Initially, what really unites the two is an obsession with the American dream. For that matter, it’s what brings together pretty much everyone on Killing It, as characters talk about the idea in explicit terms from the first episode to the last. For those at the bottom — including Craig, Jillian, aspiring YouTube star Brock (Scott MacArthur) and his more skeptical son Corby (Wyatt Walter) — it’s the faith that their hard work will be rewarded with riches. For those at the top, like motivational speaker Rodney LaMonca (Tim Heidecker), it’s a justification for the wealth they’ve already amassed — often off of true believers like Craig, who shells out hundreds to attend Rodney’s “Dominine” conference, so called because its attendees do more than dominate (“domin-eight“).

And from start to finish, the show lays bare just how empty that dream is. Killing It is sensitive to the endless indignities of inequality in America. It’s not just that Jillian is working half a dozen gigs at once and still so broke she’s living out of the mobile billboard she drives behind her Uber; it’s that in exchange for paltry TaskRabbit wages, wealthy clients like Sloane (D’Arcy Carden) feel entitled to treat Jillian like a pet and her dating life like a game.

And it’s not just that Rodney has raked in riches by doing little more than telling other people to work harder; it’s that he’s simultaneously fetishizing labor to the point of claiming he wished he’d grown up in a sweatshop. “I’m jealous of those kids developing a work ethic,” he tells his colleagues. “The only thing I was doing at that age was trying to figure out which pillow to fuck.”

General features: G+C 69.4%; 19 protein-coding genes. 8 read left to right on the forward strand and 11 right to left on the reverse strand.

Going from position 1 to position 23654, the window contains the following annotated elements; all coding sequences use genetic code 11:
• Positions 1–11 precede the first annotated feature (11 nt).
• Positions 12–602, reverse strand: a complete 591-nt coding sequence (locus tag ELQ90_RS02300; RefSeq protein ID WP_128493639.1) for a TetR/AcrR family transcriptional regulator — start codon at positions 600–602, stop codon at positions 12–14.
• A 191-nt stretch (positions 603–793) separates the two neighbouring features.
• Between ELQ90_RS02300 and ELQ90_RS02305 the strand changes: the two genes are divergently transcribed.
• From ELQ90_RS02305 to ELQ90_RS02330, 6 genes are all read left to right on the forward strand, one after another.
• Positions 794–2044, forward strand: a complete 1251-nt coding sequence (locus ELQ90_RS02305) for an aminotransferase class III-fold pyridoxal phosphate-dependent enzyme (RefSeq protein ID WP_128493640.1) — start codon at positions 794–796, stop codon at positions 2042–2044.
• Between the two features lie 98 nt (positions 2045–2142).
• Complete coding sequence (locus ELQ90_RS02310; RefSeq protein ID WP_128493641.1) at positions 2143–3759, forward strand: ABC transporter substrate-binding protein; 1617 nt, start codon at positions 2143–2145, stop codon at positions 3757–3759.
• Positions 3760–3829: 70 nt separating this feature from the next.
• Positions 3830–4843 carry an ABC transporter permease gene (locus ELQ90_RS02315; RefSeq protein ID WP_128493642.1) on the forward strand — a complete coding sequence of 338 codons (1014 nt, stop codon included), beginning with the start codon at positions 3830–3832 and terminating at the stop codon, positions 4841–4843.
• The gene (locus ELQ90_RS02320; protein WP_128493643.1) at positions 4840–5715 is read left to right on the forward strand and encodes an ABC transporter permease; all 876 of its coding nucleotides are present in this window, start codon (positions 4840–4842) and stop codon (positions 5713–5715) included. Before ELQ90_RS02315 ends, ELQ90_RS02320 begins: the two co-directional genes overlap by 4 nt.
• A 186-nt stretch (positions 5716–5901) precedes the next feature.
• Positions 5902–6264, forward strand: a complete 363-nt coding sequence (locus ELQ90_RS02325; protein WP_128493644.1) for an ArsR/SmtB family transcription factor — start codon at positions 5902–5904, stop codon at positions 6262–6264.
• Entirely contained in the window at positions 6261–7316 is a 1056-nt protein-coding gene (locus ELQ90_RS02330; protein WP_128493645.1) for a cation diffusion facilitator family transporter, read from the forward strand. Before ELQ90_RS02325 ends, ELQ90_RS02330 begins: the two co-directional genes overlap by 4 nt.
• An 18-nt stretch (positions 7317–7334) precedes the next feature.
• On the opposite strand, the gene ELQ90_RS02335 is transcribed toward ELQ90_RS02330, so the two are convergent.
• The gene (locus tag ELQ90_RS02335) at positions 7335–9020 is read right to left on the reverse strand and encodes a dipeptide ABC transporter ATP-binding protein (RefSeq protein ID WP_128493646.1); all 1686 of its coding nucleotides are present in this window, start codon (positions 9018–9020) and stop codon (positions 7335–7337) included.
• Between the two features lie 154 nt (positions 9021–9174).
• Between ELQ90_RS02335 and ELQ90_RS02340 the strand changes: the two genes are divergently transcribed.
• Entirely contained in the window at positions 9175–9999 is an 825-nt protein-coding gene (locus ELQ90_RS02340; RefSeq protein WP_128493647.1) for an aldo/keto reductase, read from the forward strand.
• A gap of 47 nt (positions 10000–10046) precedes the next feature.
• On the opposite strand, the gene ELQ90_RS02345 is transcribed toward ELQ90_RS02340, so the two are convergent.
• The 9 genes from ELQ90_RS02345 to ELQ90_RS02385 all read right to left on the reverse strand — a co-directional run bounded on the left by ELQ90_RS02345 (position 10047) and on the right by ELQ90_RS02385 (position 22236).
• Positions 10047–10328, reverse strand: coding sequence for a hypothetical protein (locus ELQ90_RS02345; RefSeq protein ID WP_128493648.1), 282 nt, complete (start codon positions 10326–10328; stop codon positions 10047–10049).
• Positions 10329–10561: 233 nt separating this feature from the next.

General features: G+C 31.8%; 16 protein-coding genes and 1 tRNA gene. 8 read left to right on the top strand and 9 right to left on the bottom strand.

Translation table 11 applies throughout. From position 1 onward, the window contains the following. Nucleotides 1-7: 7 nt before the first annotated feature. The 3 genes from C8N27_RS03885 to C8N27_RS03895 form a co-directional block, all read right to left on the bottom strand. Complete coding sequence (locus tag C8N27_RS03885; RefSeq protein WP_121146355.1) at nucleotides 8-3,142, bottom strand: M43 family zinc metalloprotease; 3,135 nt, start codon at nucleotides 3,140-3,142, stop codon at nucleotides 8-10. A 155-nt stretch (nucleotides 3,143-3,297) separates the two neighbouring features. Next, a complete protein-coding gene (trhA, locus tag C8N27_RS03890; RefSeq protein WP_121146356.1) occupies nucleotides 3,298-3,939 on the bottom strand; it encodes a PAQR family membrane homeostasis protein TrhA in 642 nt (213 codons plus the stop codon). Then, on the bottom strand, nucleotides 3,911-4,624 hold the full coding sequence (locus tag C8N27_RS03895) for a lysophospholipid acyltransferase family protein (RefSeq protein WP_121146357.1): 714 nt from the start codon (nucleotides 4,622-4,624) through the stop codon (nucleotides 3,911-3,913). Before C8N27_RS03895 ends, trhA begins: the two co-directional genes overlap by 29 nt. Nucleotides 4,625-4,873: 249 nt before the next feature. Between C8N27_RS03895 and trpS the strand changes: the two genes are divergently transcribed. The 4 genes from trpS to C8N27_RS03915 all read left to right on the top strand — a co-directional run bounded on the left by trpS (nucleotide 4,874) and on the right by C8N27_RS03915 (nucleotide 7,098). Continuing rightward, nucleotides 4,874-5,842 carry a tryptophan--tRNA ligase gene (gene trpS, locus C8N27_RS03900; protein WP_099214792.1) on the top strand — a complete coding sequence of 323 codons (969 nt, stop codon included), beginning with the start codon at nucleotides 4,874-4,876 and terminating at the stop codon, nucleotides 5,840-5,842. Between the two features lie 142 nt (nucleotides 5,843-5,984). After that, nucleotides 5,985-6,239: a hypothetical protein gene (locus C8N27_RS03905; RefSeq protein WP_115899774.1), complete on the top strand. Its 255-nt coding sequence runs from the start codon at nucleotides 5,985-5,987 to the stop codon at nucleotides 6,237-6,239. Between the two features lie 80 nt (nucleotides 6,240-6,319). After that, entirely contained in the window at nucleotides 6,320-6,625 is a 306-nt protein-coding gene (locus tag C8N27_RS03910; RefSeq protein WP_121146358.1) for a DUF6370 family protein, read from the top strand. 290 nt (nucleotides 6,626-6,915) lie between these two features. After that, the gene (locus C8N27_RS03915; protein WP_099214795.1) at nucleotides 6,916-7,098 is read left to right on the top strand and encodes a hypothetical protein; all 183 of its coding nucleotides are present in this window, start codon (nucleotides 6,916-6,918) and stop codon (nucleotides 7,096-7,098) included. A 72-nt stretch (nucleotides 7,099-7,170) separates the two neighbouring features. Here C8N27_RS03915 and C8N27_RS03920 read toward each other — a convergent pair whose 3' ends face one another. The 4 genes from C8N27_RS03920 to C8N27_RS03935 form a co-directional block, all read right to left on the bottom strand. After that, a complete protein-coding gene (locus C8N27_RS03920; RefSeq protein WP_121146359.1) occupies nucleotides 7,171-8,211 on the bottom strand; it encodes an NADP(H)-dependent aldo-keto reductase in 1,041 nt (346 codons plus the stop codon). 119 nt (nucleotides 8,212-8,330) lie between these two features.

These personal injustices are reflected on a larger scale in the show’s setting: It takes place around the 2016 election, with one episode even set in an hours-long poll line. Killing It‘s choice to set its story slightly in the past sometimes gives it the feel of a series from, well, slightly in the past. As cogent as its commentary can be, it’s also treading ground covered extensively over the past several years, in everything from Squid Game to Maid in the last year alone. The series isn’t saying much about capitalism we haven’t heard before, sometimes with deeper analysis or greater feeling.

Then again, there’s a reason that themes of poverty or class disparity seem to come up again and again in our entertainment. Society hasn’t evolved to the point where these ideas are no longer relevant. Killing It is firm in its awareness that hard work alone isn’t going to save the Craigs of the world, no matter what he himself wants so desperately to believe, and it doesn’t really try to offer any systemic solutions that can. But rather than give itself over to those bleak realities, the show finds heart and humor in the underdogs fighting their way through, who find it in themselves to care about each other in a world that does not care about them — and to tell some pretty funny jokes along the way.